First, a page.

It is a pleasure to serve under your chairmanship, Mr Paisley. I thank James Gray and the other speakers, who made some very interesting points.
I am very much in favour of a sensible approach to this issue that balances the importance of energy security and tackling the climate emergency with not creating eyesores in the countryside. I am proud of our record in my area of central Berkshire. I represent an urban seat, but we have a strong tradition of solar power from our borough council and neighbouring local authorities, and in land nearby. Much of it is on the roofs of buildings and on brownfield land. I want to get across the positive message about using those types of land. There is a large amount of brownfield land in southern England, although I appreciate the points made by colleagues from slightly further west. There is also the issue of developers looking for land in the south, where sunlight is slightly more plentiful.
I want to say a few words about Reading Borough Council’s excellent work over many years of putting solar panels on the roofs of council houses, schools and other public buildings. Wokingham Borough Council was Conservative-run—I am afraid to say to Government Members that it is now under a different administration—when it planned a large solar farm in its area of Berkshire, which is suburban and semi-rural. The councils there were mindful of the visual impact, and I respect their work on that. I hope we can progress in a sensible, cross-party and consensual way and look at the opportunities.
I want to pay tribute briefly to the private individuals and charitable bodies that have driven alternative energy schemes in our area. I also want to highlight the importance of low-flow hydro. We have a small scheme on the Thames, the Queen has one at Windsor castle, and other landowners along the Thames have such schemes. They use water power, which in the past would have been used to drive mills, to generate electricity. It is a simple, low-tech but very effective form of hydroelectric power at a local level, which has a very limited impact on the environment near the river.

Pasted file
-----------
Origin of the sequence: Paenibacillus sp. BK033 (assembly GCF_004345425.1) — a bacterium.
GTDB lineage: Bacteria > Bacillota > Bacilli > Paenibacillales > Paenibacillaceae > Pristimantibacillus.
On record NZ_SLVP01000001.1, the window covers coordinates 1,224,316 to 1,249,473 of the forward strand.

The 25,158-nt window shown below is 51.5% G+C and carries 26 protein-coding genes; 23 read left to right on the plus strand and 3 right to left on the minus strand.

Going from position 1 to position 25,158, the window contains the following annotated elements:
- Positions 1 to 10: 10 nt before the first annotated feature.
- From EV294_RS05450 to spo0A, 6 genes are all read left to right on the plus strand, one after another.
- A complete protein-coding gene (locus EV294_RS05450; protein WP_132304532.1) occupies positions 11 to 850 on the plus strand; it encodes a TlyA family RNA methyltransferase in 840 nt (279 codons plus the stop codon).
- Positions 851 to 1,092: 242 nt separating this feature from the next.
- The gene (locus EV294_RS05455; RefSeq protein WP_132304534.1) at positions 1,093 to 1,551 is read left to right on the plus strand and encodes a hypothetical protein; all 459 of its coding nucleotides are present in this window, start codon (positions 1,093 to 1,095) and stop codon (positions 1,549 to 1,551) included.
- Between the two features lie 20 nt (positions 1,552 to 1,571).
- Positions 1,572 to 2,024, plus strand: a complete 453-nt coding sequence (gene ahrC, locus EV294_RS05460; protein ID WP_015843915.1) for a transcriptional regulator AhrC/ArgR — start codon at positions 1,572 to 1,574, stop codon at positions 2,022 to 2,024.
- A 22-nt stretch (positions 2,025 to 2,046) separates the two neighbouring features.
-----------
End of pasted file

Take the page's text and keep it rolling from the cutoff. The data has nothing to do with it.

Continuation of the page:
I understand the concerns raised by the hon. Member for North Wiltshire, but my experience of solar farms has been somewhat more positive. I draw his attention to the site at Pingewood in Berkshire, which is next to the M4—indeed, he may well drive past it. It is on a former landfill site next to a motorway, and is very close to grid connectivity because of the pylons running through our county. It makes one realise that there are actually sites in locations that already have visual intrusion from infrastructure, which could be used and perhaps should be prioritised. I had the pleasure of visiting there with the Under-Secretary of State for Work and Pensions, Guy Opperman, who I shadow. We were looking at the scheme on that land, which is supported by one of the energy providers and is used for pension investments. I know that Gareth Davies is a huge enthusiast for auto-enrolment. Auto-enrolment savings are being used to invest in solar on brownfield sites. Surely that is the sort of model that we want to encourage.
In the south of England, as the hon. Member for North Wiltshire rightly said, there are sites that used to be airfields or military installations, as well as transport land, the roofs of car parks and many other things, which should be prioritised. I genuinely hope that we can come to some agreement to do that. In my constituency there are many flat building roofs, whether on garage blocks or large businesses. The tragedy is that there is not enough incentivisation to use the large acreage of land that exists in areas with high amounts of solar radiation where it would be ideal to place solar panels, such as in the south of England and London.
I hope the Minister can address that point about whether it is possible for the Government to look at incentivised development of that type of site, and to support local authorities and community groups more. There is obviously going to be an economy of scale with the very big sites. However, is it somehow possible to encourage development in a sensitive way that makes good use of currently wasted space in areas with high levels of sunlight? When large public buildings are built, such as hospitals, schools and stations, could the default position be that solar is included in the roofs? Will the Minister consider that? As a way of removing pressure from valuable agricultural land, and given that build costs would be lower if solar was installed at the point of construction, is there a way of incentivising that through the planning system? That way, businesses would have a genuine incentive to put solar on new builds, in a way and on a scale that does not currently exist.
I think about that every day when I go to Reading station, which is a wonderful new piece of infrastructure in our area, and one that serves colleagues further west. The trains there are electric, so why on earth does that station not have solar panels all over its roof? It is a huge area of space that could be used for solar without any intrusion into green space, and would actually protect rural areas by giving us more capacity. Can the Minister address those points? It has been a pleasure to speak today and I hope we can agree a consensual way forward.